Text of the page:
The private insurance industry relies on diversified risk in order to stay in business. If an insurer has 1000 clients, each with a 1% risk of needing to make a claim, it is necessary that the 1% risk is not too positively correlated to avoid situations in which too many insured make claims in thee same year. The insurance company relies on the fact that it can expect, on average, 10 claims a year to keep its business going and not suffer a catastrophic loss from too many insured filing claims in the same year which could bankrupt them. Take mortgage insurance, for example. Insurers will cover the loss to banks if a homeowner with a mortgage defaults. Normally these risks are quite diverse, particularly if the insurer insures mortgages across a diverse geographical area so that an economic downturn in one city, like the closure of a large employer, will not cause too may claims at one time. This is normally a safe strategy but the housing crisis in the United States in 2006 spread across the entire country which lead to a number of mortgage insurers falling into deep crises, most notably American International Group (AIG) which was bailed out by the U.S. Government to the tune of $180 billion dollars and led to the government taking control of the firm.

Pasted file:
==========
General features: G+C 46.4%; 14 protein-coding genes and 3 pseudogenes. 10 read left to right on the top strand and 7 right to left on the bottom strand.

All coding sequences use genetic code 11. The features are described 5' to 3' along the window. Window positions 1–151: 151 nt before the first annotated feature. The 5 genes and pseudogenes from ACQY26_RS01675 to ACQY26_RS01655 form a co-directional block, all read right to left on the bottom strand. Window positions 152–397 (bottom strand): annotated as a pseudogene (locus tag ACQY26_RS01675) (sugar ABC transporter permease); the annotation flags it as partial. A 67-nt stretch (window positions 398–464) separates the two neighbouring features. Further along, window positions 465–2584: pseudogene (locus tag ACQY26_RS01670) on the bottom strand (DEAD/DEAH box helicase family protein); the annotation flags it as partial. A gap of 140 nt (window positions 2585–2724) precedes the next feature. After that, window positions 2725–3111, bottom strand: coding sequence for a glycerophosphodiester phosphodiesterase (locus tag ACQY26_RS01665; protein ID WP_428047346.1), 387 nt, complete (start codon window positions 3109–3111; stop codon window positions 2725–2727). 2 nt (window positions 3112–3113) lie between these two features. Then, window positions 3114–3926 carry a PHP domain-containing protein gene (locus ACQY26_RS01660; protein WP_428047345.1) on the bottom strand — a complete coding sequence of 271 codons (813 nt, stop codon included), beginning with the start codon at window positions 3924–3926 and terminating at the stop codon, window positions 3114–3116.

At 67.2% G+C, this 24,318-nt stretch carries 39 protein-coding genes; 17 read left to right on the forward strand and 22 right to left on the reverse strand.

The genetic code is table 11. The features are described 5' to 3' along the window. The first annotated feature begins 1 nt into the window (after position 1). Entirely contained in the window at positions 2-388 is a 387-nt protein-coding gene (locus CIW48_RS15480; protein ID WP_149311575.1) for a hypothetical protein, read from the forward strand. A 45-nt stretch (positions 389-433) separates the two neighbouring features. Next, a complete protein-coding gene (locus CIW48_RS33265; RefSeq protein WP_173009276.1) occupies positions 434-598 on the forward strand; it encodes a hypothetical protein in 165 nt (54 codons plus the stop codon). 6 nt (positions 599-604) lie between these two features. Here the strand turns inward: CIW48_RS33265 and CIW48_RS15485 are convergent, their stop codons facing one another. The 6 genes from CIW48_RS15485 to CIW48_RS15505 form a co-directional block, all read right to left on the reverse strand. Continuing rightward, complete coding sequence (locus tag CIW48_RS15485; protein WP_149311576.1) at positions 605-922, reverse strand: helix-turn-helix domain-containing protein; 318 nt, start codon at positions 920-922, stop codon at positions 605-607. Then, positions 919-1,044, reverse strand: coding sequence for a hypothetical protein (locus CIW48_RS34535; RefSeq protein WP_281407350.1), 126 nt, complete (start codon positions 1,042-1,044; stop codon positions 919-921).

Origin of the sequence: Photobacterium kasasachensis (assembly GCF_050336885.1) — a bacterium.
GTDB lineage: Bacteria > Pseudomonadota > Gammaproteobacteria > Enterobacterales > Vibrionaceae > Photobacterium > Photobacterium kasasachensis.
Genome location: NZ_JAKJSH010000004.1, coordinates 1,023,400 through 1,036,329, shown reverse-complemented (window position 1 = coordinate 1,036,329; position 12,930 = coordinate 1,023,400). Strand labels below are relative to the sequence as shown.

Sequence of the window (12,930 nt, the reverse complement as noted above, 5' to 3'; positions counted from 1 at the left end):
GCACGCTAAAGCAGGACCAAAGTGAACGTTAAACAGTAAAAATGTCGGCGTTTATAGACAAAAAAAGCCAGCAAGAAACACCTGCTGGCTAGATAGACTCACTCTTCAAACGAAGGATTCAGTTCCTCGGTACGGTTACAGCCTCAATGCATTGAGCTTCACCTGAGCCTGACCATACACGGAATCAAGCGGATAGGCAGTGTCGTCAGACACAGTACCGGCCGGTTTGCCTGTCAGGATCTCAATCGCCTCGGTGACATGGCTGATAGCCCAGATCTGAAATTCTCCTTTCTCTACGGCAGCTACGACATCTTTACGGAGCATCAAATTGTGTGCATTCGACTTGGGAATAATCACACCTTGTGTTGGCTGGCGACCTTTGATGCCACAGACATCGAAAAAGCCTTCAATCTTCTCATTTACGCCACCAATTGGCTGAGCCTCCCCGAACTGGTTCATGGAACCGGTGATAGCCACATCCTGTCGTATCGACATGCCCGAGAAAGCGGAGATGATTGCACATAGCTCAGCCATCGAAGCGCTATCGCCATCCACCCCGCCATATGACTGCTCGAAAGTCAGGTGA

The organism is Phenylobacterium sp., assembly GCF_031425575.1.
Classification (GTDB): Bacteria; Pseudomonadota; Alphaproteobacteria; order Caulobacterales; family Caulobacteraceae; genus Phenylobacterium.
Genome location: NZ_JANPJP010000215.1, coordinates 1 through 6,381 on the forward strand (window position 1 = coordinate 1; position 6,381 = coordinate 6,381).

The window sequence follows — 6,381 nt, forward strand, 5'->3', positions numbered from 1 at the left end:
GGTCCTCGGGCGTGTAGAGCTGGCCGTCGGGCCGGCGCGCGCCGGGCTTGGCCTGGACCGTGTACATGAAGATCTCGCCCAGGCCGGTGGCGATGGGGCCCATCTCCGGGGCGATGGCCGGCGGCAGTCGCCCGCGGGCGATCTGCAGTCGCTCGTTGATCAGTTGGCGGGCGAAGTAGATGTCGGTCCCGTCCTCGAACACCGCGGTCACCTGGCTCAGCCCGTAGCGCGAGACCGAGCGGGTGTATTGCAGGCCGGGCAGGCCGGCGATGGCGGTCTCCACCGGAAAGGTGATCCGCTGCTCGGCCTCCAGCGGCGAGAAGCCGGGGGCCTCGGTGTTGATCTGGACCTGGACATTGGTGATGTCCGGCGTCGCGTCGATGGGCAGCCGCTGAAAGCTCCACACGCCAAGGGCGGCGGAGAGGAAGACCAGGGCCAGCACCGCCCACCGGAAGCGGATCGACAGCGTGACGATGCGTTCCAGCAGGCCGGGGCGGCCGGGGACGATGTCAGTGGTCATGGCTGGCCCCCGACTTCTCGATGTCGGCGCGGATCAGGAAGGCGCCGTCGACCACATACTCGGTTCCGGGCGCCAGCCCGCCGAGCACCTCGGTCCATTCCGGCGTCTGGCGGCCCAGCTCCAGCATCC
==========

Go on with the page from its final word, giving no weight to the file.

23.4 Policy Example: Flood Insurance

Learning Objective 23.4: Apply knowledge of risk and insurance to explain how systematic risk makes risk pools difficult and destroys private markets for insurance.